I prefer to use specialized tools that were designed to perform a specific job, rather than universal tools that claim they can be adapted to perform a multitude of tasks. While in many cases they are perfectly serviceable, I usually find that dedicated tools are simply better at what they do. There are exceptions of course, but in most cases a jack of all trades is a master of none. And the biggest, baddest universal software tool that claims to do everything is of course Microsoft Office.
The full MS Office suite is a package of tools for just about anything you can think of – from writing letters and memos, publishing, creating spreadsheets, presentations to databases. It was designed to cover all your bases, and let you do all sorts of things without needing to go look for the right tools elsewhere.
Sadly, all the tools in the suite are of sub-par quality. Everyone knows Access sucks. It is a single-user toy database that should not be used for anything other than small personal projects – such as cataloging your book collection perhaps. But people use it for all kinds of projects because it’s there in the office suite.
Word is a decent WYSIWYG editor but as all WYSIWYG tools it is deeply flawed. Not only does it hide and abstract vital information from the user. It also doesn’t guarantee in any way that the document you created on your computer will look the same on another one. The layout of a .doc file is largely dependent on the MS Office version, the availability of the fonts, and the default printer on a given machine and it’s settings. It is an ok tool to write a short letter, and maybe interoffice memo. But people use it to write research papers, books, and design promotional materials which in my opinion is insane.
Word also pretends it is able to save documents as HTML pages, which is a blatant lie. It doesn’t create HTML pages but rather vomits up non compliant MSHTML specific markup garbage with little regard for human readability. But some people use it for designing web pages.
Excel is a very nice spreadsheet application for quickly tabulating data, or creating simple charts. It is also hopelessly limited with arbitrary limits on number of rows per sheet, and invisible, counter-intuitive limits on the way worksheets can be formated. That issue was resolved in the OpenXML version but the binary xls format is still the de-facto standard in the corporate world. It was never designed to be used for storing and processing massive amounts of information but that’s what people use it for these days. And that’s despite the fact that storing data as comma separated or tab separated list is more efficient and much easier to parse by a variety of other tools.
They are all useful tools that are appropriate for certain problems. But since they are all bundled together, and marketed as the “be all, end all” office productivity solution people learn to rely on it. MS Office file formats are the standard formats for corporate information exchange these days. And since these formats are standards, hardly anyone, save for few geeks like you and me, considers using anything else. Office is the swiss army knife for office clerks, financial analysts, secretaries, CEO’s, technical writers, philosophers, sociologists, fiction writers, poets and just about anyone else. They use Office for anything and everything because:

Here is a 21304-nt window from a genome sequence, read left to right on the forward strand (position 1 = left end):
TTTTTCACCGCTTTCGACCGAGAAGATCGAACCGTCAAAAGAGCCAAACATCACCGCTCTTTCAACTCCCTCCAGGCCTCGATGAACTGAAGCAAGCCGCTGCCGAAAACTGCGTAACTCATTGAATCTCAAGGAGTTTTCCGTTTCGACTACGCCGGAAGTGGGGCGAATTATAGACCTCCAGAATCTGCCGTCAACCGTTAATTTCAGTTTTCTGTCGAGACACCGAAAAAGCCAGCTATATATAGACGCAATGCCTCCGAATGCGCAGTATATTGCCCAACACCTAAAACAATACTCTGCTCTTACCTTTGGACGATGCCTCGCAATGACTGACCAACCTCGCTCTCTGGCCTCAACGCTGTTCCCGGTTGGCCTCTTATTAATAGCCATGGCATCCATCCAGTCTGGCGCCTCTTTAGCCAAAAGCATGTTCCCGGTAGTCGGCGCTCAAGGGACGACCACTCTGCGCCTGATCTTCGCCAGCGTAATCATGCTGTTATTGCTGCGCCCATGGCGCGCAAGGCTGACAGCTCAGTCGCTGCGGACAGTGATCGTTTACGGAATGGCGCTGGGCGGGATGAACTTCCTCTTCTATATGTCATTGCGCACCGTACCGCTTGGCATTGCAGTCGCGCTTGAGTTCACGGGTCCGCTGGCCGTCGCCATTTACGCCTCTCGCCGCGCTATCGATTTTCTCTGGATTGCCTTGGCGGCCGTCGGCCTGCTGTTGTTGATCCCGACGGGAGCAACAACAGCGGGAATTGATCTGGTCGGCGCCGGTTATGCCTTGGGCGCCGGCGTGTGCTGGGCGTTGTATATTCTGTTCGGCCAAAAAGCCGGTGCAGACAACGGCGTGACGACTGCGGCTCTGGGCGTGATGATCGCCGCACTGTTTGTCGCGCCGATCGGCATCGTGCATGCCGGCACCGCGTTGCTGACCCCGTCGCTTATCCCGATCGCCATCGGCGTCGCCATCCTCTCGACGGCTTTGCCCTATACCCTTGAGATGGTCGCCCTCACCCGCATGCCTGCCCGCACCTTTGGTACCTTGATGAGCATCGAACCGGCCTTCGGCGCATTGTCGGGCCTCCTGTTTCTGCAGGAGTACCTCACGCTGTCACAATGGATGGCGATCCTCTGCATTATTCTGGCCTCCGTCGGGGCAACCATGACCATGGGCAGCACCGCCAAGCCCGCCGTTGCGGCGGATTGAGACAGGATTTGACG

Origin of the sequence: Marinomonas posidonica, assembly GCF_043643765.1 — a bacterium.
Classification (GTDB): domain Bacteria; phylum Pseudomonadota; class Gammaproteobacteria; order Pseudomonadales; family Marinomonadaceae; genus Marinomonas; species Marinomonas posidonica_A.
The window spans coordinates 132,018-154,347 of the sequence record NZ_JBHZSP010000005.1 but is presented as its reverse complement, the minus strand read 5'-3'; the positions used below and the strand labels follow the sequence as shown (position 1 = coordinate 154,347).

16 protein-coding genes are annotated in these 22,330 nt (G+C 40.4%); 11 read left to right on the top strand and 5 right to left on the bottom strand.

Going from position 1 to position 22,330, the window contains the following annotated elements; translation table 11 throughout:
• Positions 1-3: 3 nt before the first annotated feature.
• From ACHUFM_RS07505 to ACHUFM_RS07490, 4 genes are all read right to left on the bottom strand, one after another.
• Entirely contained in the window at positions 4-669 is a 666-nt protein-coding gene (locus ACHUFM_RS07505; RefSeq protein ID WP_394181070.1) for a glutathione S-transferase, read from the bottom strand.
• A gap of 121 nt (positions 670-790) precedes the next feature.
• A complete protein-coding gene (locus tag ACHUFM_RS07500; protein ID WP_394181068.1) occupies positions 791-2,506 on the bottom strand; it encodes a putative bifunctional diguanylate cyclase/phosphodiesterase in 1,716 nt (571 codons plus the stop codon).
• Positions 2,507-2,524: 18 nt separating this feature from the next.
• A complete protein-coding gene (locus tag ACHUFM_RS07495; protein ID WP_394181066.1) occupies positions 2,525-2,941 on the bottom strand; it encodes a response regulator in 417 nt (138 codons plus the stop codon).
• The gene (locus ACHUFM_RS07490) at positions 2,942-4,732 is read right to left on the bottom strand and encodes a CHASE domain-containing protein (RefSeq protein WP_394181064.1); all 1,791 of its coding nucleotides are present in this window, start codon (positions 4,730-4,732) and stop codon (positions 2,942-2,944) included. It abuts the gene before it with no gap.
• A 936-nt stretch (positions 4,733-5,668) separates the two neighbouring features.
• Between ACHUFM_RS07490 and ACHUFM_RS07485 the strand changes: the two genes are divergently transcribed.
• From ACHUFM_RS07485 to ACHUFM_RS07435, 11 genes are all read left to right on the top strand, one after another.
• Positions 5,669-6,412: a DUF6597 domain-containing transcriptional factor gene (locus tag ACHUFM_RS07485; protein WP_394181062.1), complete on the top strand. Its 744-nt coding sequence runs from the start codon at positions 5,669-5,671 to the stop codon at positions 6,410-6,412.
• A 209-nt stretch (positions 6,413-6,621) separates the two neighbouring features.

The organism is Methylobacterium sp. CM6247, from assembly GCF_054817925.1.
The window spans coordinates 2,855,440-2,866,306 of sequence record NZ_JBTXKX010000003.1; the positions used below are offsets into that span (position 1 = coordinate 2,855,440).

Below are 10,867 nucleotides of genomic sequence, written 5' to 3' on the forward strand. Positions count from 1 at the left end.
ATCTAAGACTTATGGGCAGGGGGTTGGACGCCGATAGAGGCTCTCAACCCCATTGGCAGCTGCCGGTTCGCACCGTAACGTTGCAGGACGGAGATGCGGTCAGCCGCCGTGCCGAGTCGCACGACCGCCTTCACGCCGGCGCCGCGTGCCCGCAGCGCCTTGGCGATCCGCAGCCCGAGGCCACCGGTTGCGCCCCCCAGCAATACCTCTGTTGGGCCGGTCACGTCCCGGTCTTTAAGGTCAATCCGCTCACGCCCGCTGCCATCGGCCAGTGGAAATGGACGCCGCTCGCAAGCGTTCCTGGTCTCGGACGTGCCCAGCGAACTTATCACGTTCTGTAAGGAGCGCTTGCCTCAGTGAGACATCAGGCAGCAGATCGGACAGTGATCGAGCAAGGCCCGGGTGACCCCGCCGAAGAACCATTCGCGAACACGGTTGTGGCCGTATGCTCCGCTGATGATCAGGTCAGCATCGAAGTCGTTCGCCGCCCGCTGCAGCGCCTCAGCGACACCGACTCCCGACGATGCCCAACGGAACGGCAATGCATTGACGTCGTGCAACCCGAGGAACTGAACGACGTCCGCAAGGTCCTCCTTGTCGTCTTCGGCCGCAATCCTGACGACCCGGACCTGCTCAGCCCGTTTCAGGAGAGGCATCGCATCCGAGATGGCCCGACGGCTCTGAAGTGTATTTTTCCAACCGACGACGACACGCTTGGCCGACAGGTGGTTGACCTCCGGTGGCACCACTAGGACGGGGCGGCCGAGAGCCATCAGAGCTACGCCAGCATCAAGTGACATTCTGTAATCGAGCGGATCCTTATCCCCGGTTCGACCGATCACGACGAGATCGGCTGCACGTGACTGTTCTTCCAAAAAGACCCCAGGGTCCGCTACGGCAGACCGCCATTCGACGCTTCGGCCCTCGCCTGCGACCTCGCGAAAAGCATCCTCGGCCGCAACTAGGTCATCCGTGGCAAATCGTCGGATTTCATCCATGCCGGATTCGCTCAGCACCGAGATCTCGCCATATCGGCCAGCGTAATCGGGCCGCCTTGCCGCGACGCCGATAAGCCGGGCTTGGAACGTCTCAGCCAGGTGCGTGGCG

- they don’t know how to use anything else
- they don’t know that anything else exists
- and therefore they don’t feel that they need to learn anything else but Office
Sadly, when the only tool you know how to use is a hammer, every problem starts to look like a nail. And if it does not look like a nail, you change the definition of the word “nail” until it fits your problem.
Time and time again I get approached by people who have an issue that Office was not designed to handle, and ask me if I could design VBA macros to solve it. Instead of asking whether or not there exists a tool that does X, they instead insist that we figure out a way to coerce Word or Excel to do it instead.
Apologists and Office addicts will of course say that learning new tools is difficult, unnecessary and counterproductive. Why for example would one need to learn LaTex if Word is perfectly serviceable, and easy to use substitute. Unfortunately easy to use does not mean best for a given domain of problems. In fact, quite to the contrary it usually means: simplistic, limited, and inflexible. While learning something new may slow you down at first, it is usually a wise investment of time and effort which will benefit you greatly at a later date. If nothing else it will help you grow as a person. I mean hell, you even had to learn how to use Office at one point, didn’t you?
You’re not going to tell me you write lengthy papers in Word without figuring out how to automatically enumerate figures, create bibliographies, tables of contents, and how to deal with page/section break and paragraph formatting oddities not to mention using features such as mail merge. Oh, wait… I forget that our regular office addicts don’t do that either. They rely on intuitive understanding of the tool and often for example do things like manually numbering their pages, or manually double spacing their text by hitting enter between lines.
The thing is that intuitive understanding of a tool is not enough. Everyone knows how to use a hammer for example. But nailing things together without damaging the wood, wasting nails, or hitting your thumbs is not trivial and takes some practice. Same goes with software but on a much higher level of complexity.
I’m not saying you should be experimenting with new software when under strict deadlines. I’m just suggesting that perhaps sometimes the right question to ask is not “how do I transform this data so that I can dump it into Excel” but rather “what tool should I use to efficiently analyze this data and get the answers I’m looking for”.